Preflop play is laying the foundation for everything else in Texas Hold’em. If you don’t play well preflop it is very hard – or even impossible to make up for that at later streets. The fact that we are making preflop decisions every single hand makes it even more important to get it right. The good news is that how to play well preflop is well researched and understood. You don’t have to come up with a strategy yourself. The less good news is that there is a lot to memorize to learn it well and it is boring. But that’s were this exercise comes into play. 

You practice and get immediate feedback telling you when you get it right and when you don’t. Before we get into the details, please note that this strategy is meant to be the starting point, you should adjust your play depending on the circumstances (at least when you are an advanced player). For example, raise more hands on the button if the blinds fold too often to a steal.  Also note that there are other ways to play preflop that can be successful, you can play profitably both with a tighter style and with a loser. 

Some of the most successful players are looser and more aggressive than the strategy described here. But that style of playing is significantly more difficult and only recommended for the strongest players who has a significant skill advantage over their opponents.


Positions refer to how players are seated around the table. There are some different notations for this,  Poker Trainer is using the following:

  • UTG is Under The Gun – first to act
  • MP is Middle position, the position after UTG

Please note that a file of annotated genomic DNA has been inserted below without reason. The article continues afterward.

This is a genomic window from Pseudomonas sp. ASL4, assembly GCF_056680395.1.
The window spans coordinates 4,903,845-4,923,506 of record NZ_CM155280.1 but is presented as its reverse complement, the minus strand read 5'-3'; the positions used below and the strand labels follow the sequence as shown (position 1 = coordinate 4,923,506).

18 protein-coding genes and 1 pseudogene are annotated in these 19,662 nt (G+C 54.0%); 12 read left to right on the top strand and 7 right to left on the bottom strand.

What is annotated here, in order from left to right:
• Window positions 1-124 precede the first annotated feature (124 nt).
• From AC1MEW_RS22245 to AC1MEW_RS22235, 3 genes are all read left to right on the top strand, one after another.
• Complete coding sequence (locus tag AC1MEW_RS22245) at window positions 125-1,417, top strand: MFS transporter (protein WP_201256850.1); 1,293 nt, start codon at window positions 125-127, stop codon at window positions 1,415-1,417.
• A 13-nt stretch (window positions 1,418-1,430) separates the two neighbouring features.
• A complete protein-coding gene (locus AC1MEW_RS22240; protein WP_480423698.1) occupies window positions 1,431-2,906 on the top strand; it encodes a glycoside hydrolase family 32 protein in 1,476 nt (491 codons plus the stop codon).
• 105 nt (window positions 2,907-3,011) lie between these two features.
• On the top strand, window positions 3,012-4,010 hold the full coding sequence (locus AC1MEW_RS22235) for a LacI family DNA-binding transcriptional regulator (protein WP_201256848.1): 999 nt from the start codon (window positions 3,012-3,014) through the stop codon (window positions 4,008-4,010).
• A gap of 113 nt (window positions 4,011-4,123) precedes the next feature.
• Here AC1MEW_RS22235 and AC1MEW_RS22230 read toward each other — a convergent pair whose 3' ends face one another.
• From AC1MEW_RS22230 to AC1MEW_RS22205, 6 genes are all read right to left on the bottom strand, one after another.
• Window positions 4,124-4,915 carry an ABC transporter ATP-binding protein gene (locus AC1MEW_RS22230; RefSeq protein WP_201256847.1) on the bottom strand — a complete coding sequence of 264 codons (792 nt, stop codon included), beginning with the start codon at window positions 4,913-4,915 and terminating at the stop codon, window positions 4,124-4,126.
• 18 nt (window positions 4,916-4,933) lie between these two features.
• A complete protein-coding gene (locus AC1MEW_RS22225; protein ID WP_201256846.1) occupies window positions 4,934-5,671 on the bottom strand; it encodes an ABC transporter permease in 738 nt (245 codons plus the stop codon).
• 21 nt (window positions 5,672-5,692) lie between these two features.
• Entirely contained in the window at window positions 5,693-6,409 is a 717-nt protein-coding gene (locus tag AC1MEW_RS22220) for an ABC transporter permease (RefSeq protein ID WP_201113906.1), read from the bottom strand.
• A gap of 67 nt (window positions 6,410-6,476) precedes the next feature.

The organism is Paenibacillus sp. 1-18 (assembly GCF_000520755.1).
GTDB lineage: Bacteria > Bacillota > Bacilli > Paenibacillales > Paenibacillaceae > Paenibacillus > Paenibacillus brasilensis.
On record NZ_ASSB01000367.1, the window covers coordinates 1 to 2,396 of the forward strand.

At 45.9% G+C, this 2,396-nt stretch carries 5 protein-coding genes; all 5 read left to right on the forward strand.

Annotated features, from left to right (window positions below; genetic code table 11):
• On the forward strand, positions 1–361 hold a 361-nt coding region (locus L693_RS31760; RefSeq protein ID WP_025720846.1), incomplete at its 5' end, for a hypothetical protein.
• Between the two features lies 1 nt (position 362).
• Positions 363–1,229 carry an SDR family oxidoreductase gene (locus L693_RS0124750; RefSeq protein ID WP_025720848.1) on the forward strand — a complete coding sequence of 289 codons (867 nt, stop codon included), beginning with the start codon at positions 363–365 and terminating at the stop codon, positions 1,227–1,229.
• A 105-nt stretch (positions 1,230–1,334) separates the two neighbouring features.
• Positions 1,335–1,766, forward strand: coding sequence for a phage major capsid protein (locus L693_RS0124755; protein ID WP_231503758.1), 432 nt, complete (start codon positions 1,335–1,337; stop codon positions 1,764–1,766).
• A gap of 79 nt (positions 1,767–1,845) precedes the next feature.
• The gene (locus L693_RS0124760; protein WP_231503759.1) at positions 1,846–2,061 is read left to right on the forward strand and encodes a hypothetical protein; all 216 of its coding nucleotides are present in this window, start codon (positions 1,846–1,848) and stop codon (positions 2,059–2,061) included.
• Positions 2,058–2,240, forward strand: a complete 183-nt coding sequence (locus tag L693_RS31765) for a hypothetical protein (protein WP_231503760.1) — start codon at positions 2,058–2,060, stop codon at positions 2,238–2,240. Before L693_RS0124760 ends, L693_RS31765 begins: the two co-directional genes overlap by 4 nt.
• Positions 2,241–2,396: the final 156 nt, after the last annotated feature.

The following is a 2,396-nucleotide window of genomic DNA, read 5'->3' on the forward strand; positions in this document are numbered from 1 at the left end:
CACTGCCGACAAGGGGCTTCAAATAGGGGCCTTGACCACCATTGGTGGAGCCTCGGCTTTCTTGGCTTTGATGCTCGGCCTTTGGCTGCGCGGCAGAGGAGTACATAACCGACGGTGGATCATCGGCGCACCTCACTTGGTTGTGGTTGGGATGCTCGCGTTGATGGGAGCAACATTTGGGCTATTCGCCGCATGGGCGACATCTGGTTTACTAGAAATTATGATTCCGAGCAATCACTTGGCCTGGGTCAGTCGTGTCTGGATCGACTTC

• CO is Cutoff and is the position before the button
  • BTN – The button is the dealer
  • SB – The Small Blind
  • BB – The Big Blind


A range refers to all the hands that a player is playing, for example pocket pairs Queens to Aces and Aces and Kings. Normally we don’t know what range a player is having, but a very important part of poker is assigning (by observation, knowledge and analytical assessment) a likely range to an opponent. This part is covered in the Hand Reading exercise. There is a shorthand notation to make it easier to describe ranges, for example:

  • AJs+ means suited aces AJs or better, that is; AJs, AQs, AKs
  • AQo+ means off-suit AQ and AK
  • 55-AA means pocket pairs from 55 to aces

Another way to describe recommended ranges is through a range matrix, for example recommended hands to raise in UTG:

The green hands are the ones that are included in the range, the gray are hands to fold. You should for example raise with AA or A2s. The s stands for suited, meaning that the cards are of the same suit, for example spades. You should for example raise with all variations of those, like Ace of spades and 2 of spades or Ace of clubs and 2 of clubs.